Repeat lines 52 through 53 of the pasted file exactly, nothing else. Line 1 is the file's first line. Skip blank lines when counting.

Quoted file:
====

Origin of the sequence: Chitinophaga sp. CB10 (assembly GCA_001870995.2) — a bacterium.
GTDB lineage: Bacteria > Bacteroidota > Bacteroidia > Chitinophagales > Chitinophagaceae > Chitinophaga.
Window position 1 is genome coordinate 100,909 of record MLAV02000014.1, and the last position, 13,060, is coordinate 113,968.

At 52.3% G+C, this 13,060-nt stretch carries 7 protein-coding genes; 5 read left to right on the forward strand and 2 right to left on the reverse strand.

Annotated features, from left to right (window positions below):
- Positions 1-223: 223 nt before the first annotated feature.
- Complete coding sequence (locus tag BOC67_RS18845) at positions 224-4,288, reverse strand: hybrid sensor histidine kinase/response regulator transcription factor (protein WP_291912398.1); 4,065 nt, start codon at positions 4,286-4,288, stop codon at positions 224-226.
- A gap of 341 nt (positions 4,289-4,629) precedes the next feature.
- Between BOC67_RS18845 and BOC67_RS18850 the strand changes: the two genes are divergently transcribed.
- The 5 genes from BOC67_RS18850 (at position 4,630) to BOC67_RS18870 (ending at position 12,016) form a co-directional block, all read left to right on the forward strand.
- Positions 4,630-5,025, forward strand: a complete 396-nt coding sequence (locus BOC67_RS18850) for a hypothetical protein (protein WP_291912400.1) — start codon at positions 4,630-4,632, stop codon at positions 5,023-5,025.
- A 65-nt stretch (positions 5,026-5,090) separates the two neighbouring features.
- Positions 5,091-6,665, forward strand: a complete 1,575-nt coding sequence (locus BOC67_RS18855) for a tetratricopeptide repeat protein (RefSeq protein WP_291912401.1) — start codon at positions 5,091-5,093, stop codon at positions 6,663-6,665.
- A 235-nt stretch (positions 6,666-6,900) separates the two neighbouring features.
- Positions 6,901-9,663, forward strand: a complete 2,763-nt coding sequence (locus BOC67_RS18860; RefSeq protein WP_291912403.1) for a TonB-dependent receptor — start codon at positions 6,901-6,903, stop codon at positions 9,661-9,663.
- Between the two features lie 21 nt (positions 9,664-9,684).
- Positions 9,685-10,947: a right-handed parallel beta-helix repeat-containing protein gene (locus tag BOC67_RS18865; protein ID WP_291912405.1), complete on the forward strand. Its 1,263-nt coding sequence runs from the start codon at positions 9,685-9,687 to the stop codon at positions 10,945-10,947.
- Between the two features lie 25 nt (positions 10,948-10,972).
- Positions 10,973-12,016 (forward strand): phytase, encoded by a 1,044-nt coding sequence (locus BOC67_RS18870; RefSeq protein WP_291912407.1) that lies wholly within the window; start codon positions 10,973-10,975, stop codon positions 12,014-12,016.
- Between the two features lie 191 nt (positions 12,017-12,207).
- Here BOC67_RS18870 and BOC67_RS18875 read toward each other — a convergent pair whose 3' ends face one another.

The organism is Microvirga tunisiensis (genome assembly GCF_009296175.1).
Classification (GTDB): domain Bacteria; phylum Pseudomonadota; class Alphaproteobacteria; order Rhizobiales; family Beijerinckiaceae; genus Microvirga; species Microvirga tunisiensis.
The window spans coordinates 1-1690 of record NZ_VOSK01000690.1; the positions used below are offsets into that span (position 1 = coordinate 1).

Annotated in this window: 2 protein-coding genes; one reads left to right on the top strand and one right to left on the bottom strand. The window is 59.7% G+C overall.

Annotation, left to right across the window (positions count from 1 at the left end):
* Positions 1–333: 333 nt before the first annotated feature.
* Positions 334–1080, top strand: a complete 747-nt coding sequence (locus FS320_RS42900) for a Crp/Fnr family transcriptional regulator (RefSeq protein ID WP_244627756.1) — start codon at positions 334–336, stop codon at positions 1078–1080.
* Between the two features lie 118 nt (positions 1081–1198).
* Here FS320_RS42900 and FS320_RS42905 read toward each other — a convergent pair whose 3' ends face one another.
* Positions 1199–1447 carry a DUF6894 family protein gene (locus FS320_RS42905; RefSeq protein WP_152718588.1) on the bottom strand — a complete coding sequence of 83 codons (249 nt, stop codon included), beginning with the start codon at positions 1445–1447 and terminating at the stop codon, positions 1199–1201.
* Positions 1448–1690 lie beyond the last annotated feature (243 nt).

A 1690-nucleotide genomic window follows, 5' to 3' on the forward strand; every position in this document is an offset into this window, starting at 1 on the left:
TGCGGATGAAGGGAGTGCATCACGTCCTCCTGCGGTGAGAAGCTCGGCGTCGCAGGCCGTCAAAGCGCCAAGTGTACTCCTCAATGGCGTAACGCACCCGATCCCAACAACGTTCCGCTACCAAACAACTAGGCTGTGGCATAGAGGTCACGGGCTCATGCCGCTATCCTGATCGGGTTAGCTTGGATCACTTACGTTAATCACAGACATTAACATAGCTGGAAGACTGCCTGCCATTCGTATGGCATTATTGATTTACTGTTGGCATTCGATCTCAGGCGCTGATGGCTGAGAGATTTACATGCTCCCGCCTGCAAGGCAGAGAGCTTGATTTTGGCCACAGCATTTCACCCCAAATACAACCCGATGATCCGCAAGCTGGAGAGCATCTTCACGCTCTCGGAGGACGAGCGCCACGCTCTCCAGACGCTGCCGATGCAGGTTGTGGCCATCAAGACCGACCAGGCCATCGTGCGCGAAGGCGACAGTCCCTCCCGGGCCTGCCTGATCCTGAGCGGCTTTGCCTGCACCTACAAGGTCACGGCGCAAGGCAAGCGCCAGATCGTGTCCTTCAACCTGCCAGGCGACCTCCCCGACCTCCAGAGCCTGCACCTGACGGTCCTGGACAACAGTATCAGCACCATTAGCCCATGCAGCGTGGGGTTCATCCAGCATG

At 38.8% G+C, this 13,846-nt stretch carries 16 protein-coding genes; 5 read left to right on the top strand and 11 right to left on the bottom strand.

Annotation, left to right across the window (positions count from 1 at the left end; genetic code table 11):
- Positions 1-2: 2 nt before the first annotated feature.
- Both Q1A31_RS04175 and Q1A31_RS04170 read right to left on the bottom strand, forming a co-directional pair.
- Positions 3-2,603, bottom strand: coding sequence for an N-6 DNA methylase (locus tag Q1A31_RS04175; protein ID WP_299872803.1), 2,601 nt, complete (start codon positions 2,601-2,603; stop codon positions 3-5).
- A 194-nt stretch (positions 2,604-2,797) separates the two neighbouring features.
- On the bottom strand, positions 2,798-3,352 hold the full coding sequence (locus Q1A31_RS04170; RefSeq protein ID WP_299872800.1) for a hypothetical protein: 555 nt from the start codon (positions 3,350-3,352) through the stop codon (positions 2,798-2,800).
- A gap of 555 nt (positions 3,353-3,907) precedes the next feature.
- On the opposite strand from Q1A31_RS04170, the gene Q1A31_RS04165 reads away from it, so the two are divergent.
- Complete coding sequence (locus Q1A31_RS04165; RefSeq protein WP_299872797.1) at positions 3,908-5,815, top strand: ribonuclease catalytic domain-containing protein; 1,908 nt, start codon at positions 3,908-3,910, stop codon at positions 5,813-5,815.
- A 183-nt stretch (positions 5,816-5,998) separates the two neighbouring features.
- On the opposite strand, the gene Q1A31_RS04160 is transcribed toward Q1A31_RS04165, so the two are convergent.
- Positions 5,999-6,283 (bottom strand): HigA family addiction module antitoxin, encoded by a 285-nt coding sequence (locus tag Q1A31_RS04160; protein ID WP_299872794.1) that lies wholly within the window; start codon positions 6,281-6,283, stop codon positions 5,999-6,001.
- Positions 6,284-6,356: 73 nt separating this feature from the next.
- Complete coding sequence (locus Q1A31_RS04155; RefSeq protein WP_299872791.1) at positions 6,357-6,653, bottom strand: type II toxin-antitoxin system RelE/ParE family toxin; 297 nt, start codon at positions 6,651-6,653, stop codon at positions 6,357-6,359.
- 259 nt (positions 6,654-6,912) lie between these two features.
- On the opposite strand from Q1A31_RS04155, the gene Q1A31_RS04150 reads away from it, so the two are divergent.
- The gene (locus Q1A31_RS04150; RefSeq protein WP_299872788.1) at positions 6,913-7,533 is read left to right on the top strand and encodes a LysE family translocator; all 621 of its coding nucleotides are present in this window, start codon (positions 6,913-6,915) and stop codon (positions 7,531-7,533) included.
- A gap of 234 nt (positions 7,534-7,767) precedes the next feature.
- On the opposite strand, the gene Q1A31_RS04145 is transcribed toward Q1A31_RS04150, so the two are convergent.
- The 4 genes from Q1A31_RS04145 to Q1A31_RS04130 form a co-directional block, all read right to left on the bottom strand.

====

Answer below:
- The gene (locus Q1A31_RS04150; RefSeq protein WP_299872788.1) at positions 6,913-7,533 is read left to right on the top strand and encodes a LysE family translocator; all 621 of its coding nucleotides are present in this window, start codon (positions 6,913-6,915) and stop codon (positions 7,531-7,533) included.
- A gap of 234 nt (positions 7,534-7,767) precedes the next feature.